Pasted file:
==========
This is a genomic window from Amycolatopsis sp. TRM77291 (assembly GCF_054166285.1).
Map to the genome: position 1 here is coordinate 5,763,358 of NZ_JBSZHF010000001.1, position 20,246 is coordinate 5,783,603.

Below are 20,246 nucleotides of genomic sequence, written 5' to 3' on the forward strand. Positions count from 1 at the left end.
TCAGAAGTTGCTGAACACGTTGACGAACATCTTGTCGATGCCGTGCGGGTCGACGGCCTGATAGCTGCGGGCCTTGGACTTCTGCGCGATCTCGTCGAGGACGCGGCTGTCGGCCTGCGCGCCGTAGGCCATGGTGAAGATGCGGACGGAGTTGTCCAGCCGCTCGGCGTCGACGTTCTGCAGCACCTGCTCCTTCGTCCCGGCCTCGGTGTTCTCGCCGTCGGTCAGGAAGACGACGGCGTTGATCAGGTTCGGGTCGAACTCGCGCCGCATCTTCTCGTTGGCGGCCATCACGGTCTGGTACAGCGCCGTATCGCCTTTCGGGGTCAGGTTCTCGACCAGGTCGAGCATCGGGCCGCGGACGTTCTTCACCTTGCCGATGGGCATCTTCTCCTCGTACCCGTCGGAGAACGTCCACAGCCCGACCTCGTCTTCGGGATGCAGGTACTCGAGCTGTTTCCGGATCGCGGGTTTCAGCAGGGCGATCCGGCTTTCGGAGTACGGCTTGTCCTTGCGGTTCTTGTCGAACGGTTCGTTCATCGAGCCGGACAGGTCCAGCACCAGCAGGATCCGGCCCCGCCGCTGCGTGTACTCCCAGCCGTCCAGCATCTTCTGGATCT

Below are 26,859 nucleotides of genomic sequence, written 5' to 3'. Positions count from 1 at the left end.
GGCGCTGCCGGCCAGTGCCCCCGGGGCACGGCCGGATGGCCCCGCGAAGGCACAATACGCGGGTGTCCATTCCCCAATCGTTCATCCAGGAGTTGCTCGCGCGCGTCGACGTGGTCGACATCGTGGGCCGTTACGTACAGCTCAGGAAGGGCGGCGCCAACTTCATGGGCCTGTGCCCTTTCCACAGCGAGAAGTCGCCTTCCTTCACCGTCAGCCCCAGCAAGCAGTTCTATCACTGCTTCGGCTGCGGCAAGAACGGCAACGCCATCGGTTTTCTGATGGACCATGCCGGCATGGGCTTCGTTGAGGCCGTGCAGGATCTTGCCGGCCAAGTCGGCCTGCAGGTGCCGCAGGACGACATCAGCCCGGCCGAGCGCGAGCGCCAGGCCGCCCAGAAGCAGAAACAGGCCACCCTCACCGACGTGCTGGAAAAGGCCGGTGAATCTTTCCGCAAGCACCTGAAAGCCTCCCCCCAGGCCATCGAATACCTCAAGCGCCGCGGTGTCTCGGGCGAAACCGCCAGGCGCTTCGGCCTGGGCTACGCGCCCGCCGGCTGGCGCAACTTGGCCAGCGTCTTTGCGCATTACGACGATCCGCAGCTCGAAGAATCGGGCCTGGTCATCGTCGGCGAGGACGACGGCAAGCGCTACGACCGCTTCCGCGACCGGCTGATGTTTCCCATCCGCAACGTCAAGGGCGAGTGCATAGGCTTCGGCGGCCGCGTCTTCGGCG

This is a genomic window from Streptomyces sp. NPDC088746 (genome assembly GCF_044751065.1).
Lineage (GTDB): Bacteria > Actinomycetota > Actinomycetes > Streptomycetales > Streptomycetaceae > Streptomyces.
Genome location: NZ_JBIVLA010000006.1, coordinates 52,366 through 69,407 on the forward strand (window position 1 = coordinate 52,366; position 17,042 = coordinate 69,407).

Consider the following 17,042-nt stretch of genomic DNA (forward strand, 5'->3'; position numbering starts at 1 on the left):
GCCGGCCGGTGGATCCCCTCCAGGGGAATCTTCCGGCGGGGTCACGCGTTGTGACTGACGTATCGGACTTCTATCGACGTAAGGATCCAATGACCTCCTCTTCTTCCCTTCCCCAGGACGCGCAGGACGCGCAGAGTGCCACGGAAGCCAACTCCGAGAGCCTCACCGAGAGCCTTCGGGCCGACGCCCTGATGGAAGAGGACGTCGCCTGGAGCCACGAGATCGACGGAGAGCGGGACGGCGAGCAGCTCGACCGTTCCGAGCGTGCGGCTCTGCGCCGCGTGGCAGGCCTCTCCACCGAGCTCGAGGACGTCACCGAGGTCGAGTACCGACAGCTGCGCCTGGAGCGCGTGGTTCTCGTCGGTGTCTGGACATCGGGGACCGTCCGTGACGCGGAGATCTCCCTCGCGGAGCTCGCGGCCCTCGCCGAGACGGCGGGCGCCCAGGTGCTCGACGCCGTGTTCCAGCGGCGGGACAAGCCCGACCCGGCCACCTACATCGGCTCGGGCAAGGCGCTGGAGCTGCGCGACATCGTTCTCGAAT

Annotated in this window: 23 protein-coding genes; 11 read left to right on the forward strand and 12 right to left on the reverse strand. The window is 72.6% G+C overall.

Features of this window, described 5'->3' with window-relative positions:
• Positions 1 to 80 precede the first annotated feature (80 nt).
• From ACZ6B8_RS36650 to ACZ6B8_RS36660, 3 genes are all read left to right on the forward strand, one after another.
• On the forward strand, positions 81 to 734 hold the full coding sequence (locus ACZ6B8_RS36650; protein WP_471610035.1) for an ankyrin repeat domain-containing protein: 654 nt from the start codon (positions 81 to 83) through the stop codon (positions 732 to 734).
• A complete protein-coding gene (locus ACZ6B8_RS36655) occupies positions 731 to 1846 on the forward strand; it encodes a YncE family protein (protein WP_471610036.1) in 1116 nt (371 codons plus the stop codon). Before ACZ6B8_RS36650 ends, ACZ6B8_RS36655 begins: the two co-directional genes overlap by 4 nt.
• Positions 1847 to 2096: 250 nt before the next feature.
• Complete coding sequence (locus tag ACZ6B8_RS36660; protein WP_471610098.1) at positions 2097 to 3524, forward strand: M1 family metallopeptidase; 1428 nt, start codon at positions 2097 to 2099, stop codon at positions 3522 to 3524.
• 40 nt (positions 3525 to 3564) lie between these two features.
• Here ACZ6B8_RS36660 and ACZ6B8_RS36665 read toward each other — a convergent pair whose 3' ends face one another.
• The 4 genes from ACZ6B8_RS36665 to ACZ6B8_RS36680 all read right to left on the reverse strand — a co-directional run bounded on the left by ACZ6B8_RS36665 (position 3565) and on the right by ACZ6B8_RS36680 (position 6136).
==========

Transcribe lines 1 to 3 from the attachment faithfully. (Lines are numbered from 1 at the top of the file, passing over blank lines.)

This is a genomic window from Amycolatopsis sp. TRM77291 (assembly GCF_054166285.1).
Map to the genome: position 1 here is coordinate 5,763,358 of NZ_JBSZHF010000001.1, position 20,246 is coordinate 5,783,603.

Below are 20,246 nucleotides of genomic sequence, written 5' to 3' on the forward strand. Positions count from 1 at the left end.